As professional apartment management employees and property owners, we need to remember that governmental agencies (such as the U.S. Department of Housing and Urban Development as well as state, city, and/or county anti-discrimination agencies) look for cases with what they view as “good facts” to bring. Our friends at the California Department of Fair Employment and Housing (DFEH) found one of those cases last year when an apartment landlord refused to rent to a family because the husband is serving in the military (he is a United States Marine) and if his unit gets deployed overseas, the family will need to break its lease.
The apartment owner met with the wife and expressed no hesitation about renting a unit to this family until the wife informed him that her husband is in the Marine Corps. Once the landlord learned about the military service, he allegedly would not provide the family with an application nor would he rent them a unit. The family filed a complaint under a California state law which prohibits businesses from discriminating against someone on the basis of occupation or any other arbitrary basis and pursuant to the California fair housing act (which includes source of income as a protected class). While I know there are always at least two sides to every story, the optics here are not good for management.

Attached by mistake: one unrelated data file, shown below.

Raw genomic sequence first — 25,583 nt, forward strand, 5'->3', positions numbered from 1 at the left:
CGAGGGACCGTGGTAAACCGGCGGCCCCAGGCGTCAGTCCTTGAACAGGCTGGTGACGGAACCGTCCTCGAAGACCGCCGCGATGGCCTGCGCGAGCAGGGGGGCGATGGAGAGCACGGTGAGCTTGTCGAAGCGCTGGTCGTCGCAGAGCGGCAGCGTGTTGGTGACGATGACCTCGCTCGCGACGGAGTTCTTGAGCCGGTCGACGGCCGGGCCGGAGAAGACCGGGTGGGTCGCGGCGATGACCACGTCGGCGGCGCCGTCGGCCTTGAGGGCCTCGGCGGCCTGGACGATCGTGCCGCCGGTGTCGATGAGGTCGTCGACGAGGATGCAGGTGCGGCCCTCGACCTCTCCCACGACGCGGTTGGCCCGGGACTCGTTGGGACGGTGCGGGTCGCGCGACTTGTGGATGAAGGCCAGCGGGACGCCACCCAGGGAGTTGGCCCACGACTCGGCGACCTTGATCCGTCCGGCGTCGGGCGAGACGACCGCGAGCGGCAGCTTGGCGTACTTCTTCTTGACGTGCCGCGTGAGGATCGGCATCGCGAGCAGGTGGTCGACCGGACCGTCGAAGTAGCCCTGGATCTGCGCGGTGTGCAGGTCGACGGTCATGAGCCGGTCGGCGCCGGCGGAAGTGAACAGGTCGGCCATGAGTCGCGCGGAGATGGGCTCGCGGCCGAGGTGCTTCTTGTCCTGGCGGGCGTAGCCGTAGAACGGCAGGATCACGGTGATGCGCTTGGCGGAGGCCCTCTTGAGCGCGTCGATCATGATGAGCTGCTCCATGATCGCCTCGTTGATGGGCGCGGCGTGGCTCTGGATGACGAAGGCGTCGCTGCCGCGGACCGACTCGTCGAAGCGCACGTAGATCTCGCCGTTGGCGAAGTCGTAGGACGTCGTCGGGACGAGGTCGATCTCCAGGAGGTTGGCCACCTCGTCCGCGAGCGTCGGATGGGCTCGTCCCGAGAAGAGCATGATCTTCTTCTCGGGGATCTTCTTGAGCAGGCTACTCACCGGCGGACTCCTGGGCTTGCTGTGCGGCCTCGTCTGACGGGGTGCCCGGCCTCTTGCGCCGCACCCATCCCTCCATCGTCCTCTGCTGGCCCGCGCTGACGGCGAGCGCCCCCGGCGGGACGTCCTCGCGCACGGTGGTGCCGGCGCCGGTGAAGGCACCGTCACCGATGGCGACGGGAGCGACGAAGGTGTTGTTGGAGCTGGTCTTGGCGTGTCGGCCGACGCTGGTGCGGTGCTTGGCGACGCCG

To resolve the case, the landlord agreed to pay $4,500 and attend fair housing training.
It should go without saying that we welcome those who serve our country into our apartment communities. If a soldier is deployed overseas during a lease term, I would suggest working with the family to find an appropriate result if they reach out to you with a request. Indeed, there are times when members of the military are specifically permitted to break their residential leases.
Just A Thought.